Cyprus should impose ‘Labour Solidarity Tax’ to counter deepening recession

6 mins read


By Shavasb Bohdjalian
Certified Investment Advisor and CEO of Eurivex Ltd.

Following the Eurogroup agreement paving the way for the brutal and speedy restructuring of Cyprus banks and the economy in general, which in the process averted a catastrophic bankruptcy of the country, the government should immediately proceed to impose a “Labour Solidarity Tax” to counter the impact from the deepening recession.
It does not need a genius to realise that the impact from the 15-day bank closure, the freezing and deep haircut of deposits above EUR 100,000 at Bank of Cyprus and Cyprus Popular Bank will have a major negative impact on the economy and the government’s revenue targets will be missed badly.
Cyprus’ €17.5 bln economy was officially forecast to shrink 3.5% this year. Everybody will agree that the blow to our financial sector, which accounts for about half of economic activity, combined with an existing credit squeeze, which will have a massive impact on the rest of the economy, will probably force GDP to decline by double the forecast to 7% or even more.
We have seen how wrong the IMF has been in forecasting the negative impact on the Greek economy from the austerity packages, which led to more cuts until Greece finally managed to balance its books.
Cyprus has already wasted precious time under the previous administration and because of the stupidity of all our public and private sector organisations that, throughout the time when Troika representatives were meeting them to discuss the state of the economy and their particular sectors, all they were doing was drawing stupid “red lines” which crumbled and were erased in seconds.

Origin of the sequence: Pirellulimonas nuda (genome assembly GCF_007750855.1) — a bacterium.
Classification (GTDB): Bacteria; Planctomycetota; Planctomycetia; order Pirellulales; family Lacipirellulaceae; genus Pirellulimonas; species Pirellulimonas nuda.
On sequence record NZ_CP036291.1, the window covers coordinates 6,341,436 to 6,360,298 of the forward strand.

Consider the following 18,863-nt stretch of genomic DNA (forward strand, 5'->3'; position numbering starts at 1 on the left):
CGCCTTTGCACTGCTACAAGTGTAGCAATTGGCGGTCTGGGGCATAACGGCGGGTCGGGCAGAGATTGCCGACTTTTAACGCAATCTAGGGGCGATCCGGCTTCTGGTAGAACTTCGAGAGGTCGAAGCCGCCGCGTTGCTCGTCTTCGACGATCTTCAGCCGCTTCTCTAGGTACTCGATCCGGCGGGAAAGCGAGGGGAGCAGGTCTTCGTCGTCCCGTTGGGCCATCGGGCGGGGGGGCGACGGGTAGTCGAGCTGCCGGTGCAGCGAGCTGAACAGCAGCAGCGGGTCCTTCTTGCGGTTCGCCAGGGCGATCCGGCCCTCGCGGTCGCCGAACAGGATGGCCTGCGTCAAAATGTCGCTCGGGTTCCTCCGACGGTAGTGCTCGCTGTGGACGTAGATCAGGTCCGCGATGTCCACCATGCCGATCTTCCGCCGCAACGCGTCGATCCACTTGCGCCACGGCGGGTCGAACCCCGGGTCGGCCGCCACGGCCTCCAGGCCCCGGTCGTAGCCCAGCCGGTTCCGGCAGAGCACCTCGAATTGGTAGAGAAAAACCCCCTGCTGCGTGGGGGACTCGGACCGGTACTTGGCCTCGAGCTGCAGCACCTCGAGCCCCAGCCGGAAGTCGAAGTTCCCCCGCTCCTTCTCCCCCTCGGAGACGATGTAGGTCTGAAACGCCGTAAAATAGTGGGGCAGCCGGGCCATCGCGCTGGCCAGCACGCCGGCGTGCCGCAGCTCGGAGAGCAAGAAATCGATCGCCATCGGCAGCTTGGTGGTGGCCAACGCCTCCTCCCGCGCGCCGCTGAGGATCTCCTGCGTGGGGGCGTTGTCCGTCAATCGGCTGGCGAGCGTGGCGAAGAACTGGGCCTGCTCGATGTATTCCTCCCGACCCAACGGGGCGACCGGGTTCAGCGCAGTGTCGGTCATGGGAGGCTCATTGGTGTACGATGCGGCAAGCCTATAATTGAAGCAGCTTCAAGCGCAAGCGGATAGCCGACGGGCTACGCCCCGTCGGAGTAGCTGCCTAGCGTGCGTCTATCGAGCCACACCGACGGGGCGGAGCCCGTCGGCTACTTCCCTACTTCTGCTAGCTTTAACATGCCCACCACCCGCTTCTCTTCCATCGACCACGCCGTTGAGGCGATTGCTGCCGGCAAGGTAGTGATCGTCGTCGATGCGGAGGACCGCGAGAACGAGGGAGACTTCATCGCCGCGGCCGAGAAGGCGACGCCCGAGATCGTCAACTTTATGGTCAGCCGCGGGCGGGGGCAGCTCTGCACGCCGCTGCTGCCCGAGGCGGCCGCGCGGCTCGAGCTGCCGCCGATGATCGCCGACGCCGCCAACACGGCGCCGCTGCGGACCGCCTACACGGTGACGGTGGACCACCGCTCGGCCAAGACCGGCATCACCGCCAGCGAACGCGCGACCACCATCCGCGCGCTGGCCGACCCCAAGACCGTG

The fallout from the crisis may lead to a decline in GDP of 10% this year and perhaps another 5%-7% in 2014, which when combined with the decline sustained during the past two years, could take the overall GDP contraction to above 20%.
"Weaker GDP performance implies a higher debt-to-GDP burden," noted ratings firm Standard & Poor's. Last week, the firm cut Cyprus's sovereign-debt rating a notch to triple-C from triple-C-plus, saying it sees the economy now shrinking 6%, heightening the risk that Cyprus may not be able to meet the terms set for the loan.
Similar to Greece, Cyprus is facing massive job losses, rising business bankruptcies and a decline in tax revenue as a result of the contraction. This means the forecasted revenue targets in the budget will be missed and if we don’t take action from now (reduce government expenses) then that would lead to even harsher measures and once again stoke fears about the island's long-term future inside the euro zone.
Let’s not beat around the bush and think that the crisis will somehow go away. The financial model and all our aspirations of becoming a financial centre have been damaged beyond repair and with the deteriorating economic climate, President Nicos Anastasiades needs to take action now.
The most sensible thing would be for Anastasiades to order a 10% additional cut in civil service and semi-government organisation salaries and a cap on pensions to make the extra savings.
The President may, however, be reluctant to impose greater pain on the population, which is why I propose calling this a “Labour Solidarity Tax” which could also include all those in the private sector earning more than EUR 2000 monthly.
The tax would remain in force for as long as it takes until the country starts growing again and tax revenues climb higher, allowing the government to eventually reduce or remove the tax. But if we don’t take action now, come September or December, the Troika will demand additional cuts, which will only extend the misery into 2014 and beyond.
President Anastasiades has shown courage and determination in taking painful measures to restore confidence in the economy and return this country to growth. He needs to take action on the fiscal imbalance now, rather than later.

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